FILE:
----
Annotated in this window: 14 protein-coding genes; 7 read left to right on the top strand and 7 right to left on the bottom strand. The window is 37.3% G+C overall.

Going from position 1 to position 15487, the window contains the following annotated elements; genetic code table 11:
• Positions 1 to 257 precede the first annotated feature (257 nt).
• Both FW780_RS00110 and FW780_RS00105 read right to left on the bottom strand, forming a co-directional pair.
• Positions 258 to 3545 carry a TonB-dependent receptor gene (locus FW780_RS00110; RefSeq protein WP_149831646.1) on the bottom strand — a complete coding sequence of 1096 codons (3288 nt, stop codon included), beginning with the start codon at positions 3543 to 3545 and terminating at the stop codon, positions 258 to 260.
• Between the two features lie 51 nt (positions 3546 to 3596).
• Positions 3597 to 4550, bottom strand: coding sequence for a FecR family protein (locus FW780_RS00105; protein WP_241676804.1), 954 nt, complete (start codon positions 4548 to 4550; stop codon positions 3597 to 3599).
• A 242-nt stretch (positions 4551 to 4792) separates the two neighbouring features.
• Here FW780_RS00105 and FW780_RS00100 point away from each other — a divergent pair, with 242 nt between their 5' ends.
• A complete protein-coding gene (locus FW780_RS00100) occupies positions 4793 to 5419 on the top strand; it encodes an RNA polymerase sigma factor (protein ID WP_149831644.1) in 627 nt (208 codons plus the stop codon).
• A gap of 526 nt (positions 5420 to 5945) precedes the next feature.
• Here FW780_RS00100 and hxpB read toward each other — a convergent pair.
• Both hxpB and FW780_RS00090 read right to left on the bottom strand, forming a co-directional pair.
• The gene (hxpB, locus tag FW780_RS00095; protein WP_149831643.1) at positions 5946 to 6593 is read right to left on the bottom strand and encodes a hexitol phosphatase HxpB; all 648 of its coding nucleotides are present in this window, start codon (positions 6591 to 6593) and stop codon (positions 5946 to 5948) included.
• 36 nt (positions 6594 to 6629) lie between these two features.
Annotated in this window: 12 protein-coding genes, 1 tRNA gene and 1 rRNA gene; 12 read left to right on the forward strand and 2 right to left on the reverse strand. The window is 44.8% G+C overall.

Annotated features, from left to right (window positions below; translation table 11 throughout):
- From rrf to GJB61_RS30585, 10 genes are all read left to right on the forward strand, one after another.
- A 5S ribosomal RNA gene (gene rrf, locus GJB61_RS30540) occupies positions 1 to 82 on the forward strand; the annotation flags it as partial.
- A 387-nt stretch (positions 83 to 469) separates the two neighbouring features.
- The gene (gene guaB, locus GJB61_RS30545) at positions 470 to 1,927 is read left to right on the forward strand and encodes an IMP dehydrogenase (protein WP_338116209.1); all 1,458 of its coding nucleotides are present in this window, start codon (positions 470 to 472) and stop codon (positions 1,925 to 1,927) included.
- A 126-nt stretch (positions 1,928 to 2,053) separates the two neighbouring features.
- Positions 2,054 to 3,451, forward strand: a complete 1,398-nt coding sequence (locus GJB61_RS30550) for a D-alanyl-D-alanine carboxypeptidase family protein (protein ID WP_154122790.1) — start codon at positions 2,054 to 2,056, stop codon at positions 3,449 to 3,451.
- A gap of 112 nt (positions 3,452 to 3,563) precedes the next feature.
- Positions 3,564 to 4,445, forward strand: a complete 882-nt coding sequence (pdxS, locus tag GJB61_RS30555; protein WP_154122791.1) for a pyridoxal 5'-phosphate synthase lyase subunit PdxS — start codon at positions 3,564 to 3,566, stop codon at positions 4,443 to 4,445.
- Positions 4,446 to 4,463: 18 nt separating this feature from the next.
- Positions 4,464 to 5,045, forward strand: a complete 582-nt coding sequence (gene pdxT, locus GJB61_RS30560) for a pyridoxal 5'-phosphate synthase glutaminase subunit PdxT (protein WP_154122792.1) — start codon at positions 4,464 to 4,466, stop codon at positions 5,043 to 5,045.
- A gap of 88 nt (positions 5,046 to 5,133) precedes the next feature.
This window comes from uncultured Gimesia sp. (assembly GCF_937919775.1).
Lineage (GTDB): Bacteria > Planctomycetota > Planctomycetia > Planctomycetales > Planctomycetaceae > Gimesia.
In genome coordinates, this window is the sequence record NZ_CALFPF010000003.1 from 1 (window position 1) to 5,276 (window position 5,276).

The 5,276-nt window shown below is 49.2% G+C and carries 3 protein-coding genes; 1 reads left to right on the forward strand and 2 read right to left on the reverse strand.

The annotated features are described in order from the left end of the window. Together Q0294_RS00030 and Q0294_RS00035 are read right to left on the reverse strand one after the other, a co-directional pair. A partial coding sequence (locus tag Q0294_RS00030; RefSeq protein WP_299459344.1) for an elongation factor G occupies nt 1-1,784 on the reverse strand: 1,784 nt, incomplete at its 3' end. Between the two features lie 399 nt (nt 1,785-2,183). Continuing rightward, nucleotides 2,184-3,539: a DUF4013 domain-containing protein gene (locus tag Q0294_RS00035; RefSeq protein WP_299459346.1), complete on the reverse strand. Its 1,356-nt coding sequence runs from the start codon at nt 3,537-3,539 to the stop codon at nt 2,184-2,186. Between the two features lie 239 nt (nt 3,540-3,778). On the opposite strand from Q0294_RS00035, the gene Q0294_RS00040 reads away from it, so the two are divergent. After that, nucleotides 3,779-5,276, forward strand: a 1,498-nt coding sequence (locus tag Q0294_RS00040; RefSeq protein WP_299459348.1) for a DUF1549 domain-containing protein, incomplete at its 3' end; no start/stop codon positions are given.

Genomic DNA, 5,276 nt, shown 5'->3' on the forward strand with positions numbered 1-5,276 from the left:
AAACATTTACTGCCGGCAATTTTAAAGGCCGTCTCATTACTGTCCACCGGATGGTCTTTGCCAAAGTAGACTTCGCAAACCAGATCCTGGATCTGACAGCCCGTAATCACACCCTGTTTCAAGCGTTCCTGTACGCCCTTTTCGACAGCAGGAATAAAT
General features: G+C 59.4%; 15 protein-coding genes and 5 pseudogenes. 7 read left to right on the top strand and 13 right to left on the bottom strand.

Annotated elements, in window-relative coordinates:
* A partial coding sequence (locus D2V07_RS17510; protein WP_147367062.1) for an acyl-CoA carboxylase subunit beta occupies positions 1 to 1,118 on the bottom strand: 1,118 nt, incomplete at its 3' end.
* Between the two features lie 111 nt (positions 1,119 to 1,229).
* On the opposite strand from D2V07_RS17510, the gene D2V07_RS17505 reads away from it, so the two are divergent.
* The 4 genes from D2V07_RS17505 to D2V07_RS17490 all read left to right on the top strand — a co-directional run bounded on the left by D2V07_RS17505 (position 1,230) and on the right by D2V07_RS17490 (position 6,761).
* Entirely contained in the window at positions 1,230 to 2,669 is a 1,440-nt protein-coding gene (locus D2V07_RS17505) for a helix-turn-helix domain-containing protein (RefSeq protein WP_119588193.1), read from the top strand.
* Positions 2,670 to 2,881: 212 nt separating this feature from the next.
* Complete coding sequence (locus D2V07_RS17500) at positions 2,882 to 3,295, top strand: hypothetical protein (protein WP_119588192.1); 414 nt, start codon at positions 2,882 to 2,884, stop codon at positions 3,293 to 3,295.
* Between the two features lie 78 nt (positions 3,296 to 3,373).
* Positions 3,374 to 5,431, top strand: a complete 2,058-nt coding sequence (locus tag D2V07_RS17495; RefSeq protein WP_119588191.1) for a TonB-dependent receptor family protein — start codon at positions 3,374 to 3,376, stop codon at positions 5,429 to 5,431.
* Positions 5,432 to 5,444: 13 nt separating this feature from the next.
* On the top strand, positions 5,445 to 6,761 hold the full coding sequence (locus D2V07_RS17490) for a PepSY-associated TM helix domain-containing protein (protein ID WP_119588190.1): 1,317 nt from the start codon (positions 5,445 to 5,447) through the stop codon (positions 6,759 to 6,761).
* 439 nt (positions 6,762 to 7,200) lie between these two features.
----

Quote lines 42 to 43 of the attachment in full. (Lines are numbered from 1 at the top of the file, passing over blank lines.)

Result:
* Entirely contained in the window at positions 1,230 to 2,669 is a 1,440-nt protein-coding gene (locus D2V07_RS17505) for a helix-turn-helix domain-containing protein (RefSeq protein WP_119588193.1), read from the top strand.
* Positions 2,670 to 2,881: 212 nt separating this feature from the next.